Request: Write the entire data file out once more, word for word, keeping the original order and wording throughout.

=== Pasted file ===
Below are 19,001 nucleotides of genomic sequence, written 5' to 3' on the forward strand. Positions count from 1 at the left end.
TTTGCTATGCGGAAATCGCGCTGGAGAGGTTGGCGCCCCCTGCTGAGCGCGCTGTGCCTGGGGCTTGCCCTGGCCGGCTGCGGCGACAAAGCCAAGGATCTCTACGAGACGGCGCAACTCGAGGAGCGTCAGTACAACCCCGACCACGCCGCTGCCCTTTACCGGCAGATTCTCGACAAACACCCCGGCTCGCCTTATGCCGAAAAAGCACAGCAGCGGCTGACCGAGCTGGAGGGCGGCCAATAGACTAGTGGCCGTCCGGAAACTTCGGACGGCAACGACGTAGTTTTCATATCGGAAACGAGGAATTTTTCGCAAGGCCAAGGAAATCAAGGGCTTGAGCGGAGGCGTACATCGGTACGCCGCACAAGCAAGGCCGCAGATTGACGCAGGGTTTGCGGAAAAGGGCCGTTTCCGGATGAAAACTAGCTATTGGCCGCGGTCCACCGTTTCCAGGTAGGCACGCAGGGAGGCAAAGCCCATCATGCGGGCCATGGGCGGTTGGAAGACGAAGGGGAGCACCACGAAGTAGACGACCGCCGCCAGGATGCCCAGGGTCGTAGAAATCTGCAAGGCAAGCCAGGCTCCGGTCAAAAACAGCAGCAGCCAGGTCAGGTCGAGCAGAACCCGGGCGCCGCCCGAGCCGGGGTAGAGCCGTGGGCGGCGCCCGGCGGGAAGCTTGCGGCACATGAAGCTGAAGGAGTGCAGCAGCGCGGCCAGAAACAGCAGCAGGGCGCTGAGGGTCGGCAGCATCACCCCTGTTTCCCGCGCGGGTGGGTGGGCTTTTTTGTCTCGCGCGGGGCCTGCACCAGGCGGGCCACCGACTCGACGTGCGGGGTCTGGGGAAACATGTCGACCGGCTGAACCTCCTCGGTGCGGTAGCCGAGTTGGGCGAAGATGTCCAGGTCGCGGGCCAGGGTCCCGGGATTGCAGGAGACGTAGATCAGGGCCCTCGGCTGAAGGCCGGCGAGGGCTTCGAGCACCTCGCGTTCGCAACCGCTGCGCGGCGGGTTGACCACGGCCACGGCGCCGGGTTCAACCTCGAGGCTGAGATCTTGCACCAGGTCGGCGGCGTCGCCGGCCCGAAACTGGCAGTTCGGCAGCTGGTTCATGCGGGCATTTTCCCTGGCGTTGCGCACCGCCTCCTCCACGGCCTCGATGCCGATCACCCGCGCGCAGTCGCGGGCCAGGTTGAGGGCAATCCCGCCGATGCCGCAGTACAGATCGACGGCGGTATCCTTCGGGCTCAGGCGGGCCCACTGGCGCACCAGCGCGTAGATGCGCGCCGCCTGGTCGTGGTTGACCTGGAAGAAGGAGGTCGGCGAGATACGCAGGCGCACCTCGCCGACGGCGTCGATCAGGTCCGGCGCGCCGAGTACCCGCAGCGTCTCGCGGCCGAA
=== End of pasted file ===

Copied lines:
Below are 19,001 nucleotides of genomic sequence, written 5' to 3' on the forward strand. Positions count from 1 at the left end.
TTTGCTATGCGGAAATCGCGCTGGAGAGGTTGGCGCCCCCTGCTGAGCGCGCTGTGCCTGGGGCTTGCCCTGGCCGGCTGCGGCGACAAAGCCAAGGATCTCTACGAGACGGCGCAACTCGAGGAGCGTCAGTACAACCCCGACCACGCCGCTGCCCTTTACCGGCAGATTCTCGACAAACACCCCGGCTCGCCTTATGCCGAAAAAGCACAGCAGCGGCTGACCGAGCTGGAGGGCGGCCAATAGACTAGTGGCCGTCCGGAAACTTCGGACGGCAACGACGTAGTTTTCATATCGGAAACGAGGAATTTTTCGCAAGGCCAAGGAAATCAAGGGCTTGAGCGGAGGCGTACATCGGTACGCCGCACAAGCAAGGCCGCAGATTGACGCAGGGTTTGCGGAAAAGGGCCGTTTCCGGATGAAAACTAGCTATTGGCCGCGGTCCACCGTTTCCAGGTAGGCACGCAGGGAGGCAAAGCCCATCATGCGGGCCATGGGCGGTTGGAAGACGAAGGGGAGCACCACGAAGTAGACGACCGCCGCCAGGATGCCCAGGGTCGTAGAAATCTGCAAGGCAAGCCAGGCTCCGGTCAAAAACAGCAGCAGCCAGGTCAGGTCGAGCAGAACCCGGGCGCCGCCCGAGCCGGGGTAGAGCCGTGGGCGGCGCCCGGCGGGAAGCTTGCGGCACATGAAGCTGAAGGAGTGCAGCAGCGCGGCCAGAAACAGCAGCAGGGCGCTGAGGGTCGGCAGCATCACCCCTGTTTCCCGCGCGGGTGGGTGGGCTTTTTTGTCTCGCGCGGGGCCTGCACCAGGCGGGCCACCGACTCGACGTGCGGGGTCTGGGGAAACATGTCGACCGGCTGAACCTCCTCGGTGCGGTAGCCGAGTTGGGCGAAGATGTCCAGGTCGCGGGCCAGGGTCCCGGGATTGCAGGAGACGTAGATCAGGGCCCTCGGCTGAAGGCCGGCGAGGGCTTCGAGCACCTCGCGTTCGCAACCGCTGCGCGGCGGGTTGACCACGGCCACGGCGCCGGGTTCAACCTCGAGGCTGAGATCTTGCACCAGGTCGGCGGCGTCGCCGGCCCGAAACTGGCAGTTCGGCAGCTGGTTCATGCGGGCATTTTCCCTGGCGTTGCGCACCGCCTCCTCCACGGCCTCGATGCCGATCACCCGCGCGCAGTCGCGGGCCAGGTTGAGGGCAATCCCGCCGATGCCGCAGTACAGATCGACGGCGGTATCCTTCGGGCTCAGGCGGGCCCACTGGCGCACCAGCGCGTAGATGCGCGCCGCCTGGTCGTGGTTGACCTGGAAGAAGGAGGTCGGCGAGATACGCAGGCGCACCTCGCCGACGGCGTCGATCAGGTCCGGCGCGCCGAGTACCCGCAGCGTCTCGCGGCCGAA